Why Jamie Staff turned down GB track return
Great Britain have still not found anyone quite like Jamie Staff. So much so, he says, they tried to get him back.
"Even last year, at the World Championships, they were like, 'We want you back'. But I'd made other commitments and I love what I do," he recalls.
Staff, now 38, rode to gold with Sir Chris Hoy and Jason Kenny in the men's team sprint at the Beijing Olympics four years ago. Hoy and Kenny have fought on to London 2012 but Staff, troubled by injury and keen to see more of his family, called it a day.
The problem for British Cycling is that Staff's skill and pace as "man one" in the team sprint - the team's leader for the opening lap - were almost unparalleled. Replacing him has proved impossible in the years since his retirement.
Hoy and Kenny have been moved up and down the order, with others such as Matt Crampton and Ross Edgar shunted into the line-up, but the magic combination has yet to emerge.
Hence, Staff says, the offer to bring him back out of retirement and reunite the full, golden Beijing line-up. But by "other commitments" he means his new job, as a coach to the sprinters in the United States track cycling team.
Jamie Staff, in US coaching guise, chats to Ross Edgar, tasked with filling his GB shoes. Photo: Getty
He now lives in southern California's Orange County, far removed from his years spent at British Cycling's base in Manchester. The drive to abandon his coaching career and return to cycling for Britain, even at a home Olympics, did not exist.
"My wife's spent most of her adult life in California and she found it pretty hard being over in the UK, living somewhere notorious for being pounded by rain," says Staff. "I was away travelling and racing; she was at home with two young kids, in a village, with rain. She struggled and it got hard.
"I miss certain things - like road rides in the countryside, because LA is a concrete jungle - but I don't know whether my back would have coped with more riding, and, more than that, you have to want it.
"You've got to want it more than anything else, and that's what people don't realise. You've got to want to do it and I was ready to move on, to be a family man and be there for my wife. There's more to life than just sport."
That may be, but Staff has remained within his sport to coach a US outfit which, he says, needs much the same treatment as the British team of a decade ago. He has been given both the budget and the backing. Now he is set for the long haul, charged with turning American track cycling into something resembling Britain's successful programme.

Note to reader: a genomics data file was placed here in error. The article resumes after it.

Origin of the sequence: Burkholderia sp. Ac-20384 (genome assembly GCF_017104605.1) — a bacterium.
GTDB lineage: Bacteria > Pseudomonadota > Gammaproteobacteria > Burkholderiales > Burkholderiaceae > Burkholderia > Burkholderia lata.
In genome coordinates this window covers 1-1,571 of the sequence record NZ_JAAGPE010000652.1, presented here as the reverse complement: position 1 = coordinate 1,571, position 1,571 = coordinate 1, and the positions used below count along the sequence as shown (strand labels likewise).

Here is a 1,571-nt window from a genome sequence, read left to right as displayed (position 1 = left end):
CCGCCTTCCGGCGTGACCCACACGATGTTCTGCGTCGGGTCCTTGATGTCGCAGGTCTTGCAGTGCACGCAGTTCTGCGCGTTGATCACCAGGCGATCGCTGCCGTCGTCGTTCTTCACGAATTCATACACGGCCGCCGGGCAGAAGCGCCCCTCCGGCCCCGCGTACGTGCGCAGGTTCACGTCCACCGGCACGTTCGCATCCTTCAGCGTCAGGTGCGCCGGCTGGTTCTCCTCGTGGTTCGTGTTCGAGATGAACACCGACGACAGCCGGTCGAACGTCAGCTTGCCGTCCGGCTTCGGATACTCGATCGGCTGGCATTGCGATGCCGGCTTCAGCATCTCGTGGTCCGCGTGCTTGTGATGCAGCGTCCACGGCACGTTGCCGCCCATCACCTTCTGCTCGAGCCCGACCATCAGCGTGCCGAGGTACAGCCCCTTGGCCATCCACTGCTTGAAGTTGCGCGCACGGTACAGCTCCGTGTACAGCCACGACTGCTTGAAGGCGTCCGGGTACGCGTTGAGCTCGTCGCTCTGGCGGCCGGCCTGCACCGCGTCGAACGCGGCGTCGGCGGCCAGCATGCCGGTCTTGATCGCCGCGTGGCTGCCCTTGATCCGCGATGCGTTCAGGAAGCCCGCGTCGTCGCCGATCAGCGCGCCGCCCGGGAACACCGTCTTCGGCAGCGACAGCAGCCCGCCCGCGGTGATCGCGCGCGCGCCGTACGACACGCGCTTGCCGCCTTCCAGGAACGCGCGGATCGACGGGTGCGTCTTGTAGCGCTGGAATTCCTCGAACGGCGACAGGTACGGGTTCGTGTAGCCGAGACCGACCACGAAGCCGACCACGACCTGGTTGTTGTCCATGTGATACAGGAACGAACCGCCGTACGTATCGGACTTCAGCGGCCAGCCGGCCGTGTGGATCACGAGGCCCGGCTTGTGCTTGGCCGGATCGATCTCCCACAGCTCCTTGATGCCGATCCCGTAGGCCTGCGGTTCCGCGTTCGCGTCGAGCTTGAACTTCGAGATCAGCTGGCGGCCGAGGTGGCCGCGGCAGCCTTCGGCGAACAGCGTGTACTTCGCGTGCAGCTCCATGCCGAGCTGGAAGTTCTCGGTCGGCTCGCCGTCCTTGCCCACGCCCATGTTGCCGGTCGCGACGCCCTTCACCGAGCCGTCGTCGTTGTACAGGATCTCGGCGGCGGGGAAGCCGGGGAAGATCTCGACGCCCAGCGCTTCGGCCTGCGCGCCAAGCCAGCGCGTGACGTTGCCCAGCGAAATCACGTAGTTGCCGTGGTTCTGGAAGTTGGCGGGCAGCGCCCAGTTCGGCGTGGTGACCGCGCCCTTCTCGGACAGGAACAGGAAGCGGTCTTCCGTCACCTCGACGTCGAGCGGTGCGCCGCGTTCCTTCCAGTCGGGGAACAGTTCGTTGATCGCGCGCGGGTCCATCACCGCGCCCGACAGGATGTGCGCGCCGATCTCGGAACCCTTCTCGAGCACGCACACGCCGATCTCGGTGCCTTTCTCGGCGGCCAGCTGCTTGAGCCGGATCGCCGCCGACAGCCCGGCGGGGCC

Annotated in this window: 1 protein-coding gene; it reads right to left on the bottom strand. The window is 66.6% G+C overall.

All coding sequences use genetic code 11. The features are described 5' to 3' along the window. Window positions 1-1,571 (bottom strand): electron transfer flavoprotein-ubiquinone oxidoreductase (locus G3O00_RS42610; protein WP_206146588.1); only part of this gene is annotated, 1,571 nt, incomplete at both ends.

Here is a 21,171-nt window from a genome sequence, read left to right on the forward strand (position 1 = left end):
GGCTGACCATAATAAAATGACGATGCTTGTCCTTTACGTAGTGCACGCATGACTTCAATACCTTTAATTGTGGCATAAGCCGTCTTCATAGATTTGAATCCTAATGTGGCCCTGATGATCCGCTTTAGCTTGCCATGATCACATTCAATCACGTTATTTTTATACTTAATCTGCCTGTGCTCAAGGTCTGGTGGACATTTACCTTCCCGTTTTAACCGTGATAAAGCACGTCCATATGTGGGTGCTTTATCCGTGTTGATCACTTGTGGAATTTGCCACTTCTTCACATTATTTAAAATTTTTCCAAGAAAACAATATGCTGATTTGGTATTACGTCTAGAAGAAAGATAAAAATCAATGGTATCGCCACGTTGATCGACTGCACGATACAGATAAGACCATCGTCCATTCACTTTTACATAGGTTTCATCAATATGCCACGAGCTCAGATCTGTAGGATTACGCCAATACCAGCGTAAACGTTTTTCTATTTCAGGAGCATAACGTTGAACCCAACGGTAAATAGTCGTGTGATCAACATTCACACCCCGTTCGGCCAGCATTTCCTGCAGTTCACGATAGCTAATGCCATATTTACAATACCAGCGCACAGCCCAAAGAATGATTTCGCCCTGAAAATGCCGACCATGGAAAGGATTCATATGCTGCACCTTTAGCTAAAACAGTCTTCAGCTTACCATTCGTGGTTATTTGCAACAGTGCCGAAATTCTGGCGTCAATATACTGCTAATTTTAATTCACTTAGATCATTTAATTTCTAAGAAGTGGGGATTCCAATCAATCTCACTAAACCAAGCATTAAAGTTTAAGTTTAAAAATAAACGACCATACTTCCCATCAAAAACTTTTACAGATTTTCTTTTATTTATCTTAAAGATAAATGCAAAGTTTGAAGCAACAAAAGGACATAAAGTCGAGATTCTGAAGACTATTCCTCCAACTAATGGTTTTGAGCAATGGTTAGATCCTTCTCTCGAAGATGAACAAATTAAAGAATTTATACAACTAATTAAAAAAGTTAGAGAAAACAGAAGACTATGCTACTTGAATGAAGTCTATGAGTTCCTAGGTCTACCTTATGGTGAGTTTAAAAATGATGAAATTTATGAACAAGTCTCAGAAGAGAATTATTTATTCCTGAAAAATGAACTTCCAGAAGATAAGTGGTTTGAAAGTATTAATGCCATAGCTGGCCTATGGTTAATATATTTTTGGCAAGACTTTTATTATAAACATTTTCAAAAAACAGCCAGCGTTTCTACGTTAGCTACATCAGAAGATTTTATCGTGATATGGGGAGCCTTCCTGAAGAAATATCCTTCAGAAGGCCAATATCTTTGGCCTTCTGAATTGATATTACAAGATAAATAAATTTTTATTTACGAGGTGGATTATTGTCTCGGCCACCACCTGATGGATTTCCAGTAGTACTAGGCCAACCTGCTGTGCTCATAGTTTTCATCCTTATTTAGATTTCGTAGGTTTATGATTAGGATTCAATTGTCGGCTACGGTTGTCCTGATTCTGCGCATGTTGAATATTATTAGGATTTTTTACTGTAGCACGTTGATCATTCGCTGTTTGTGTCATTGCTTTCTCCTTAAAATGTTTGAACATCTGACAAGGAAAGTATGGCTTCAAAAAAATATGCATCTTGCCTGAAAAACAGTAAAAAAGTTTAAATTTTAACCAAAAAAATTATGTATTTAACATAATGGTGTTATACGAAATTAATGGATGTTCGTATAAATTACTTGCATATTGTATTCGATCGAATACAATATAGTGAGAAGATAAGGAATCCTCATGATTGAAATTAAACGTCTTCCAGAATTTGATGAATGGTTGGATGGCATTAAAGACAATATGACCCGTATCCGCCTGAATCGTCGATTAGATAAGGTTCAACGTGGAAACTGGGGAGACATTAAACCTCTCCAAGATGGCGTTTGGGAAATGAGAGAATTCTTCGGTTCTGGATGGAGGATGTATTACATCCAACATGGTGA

Doing so means watching the British at work. While filming the GB team sprinters in their qualifying heat at the Olympic Velodrome on Friday, Staff felt an odd pang of disappointment at no longer playing his part in that success story.
"For the first time, watching GB get on the line for the team sprint qualifier, I actually missed racing," he says. "I was standing there, filming it, and I wished I was up there.
"Part of me wants to go out there, still be in front of the crowd and enjoy every moment of that. But a big part wants to move on."
British Cycling could not confirm that Staff had been approached last year. But, if Staff did turn down the opportunity to rejoin his team sprint colleagues, he is certainly not short of opinions on how Britain - who won bronze in the event on Friday - can best replace him.
Highlights: GB men's team sprint win bronze in Olympic Velodrome
"Even I was surprised. I was expecting someone would be able to step up when I retired," he says. "And I know Jason Kenny can do it. He could go out there and I've no doubt he could go as quick, possibly even quicker than me in man one. But then that leaves another spot empty.
"I would personally put Jason at one, Ross [Edgar, currently riding in Staff's old position] at two and Chris in three. The time they would gain from Jason in one is better than the couple of tenths they might lose with Ross in two."
Has he suggested this to his former employers?
"I met [performance director] Dave Brailsford and [coach] Shane Sutton in the hotel the other night and mentioned it. The coaches know what they're doing; they're not silly. They're trying different combinations.
"To me, though, it's obvious. I know Jason doesn't enjoy riding at one - he says he doesn't get to go fast enough - but at the end of the day you're out for medals, not to enjoy yourself."
In his career, Staff managed both. He can quickly pinpoint all sorts of tiny moments from that glorious day in Beijing: snapshots of panic on reaching the Olympic final, a calming chat with psychologist Steve Peters, strange tranquility in the seconds before the race, then jubilant phone calls to family having stepped down from the podium.
"Every year got better and better. We're looking at each other each time saying, 'Seriously, this cannot be happening'. Even we were surprised," he says.
"I was so fortunate, it was an amazing time to be a part of British Cycling. I email Chris Hoy still, now and then. We had our good times; we're still good friends.
"And it's a shame because, for the likes of Chris, London 2012 is his last race - probably - and he might not be able to double or triple up.
"But I'm not going to put it on my shoulders," Staff adds with a smile. "They may have failed in terms of getting someone new, but I haven't let them down."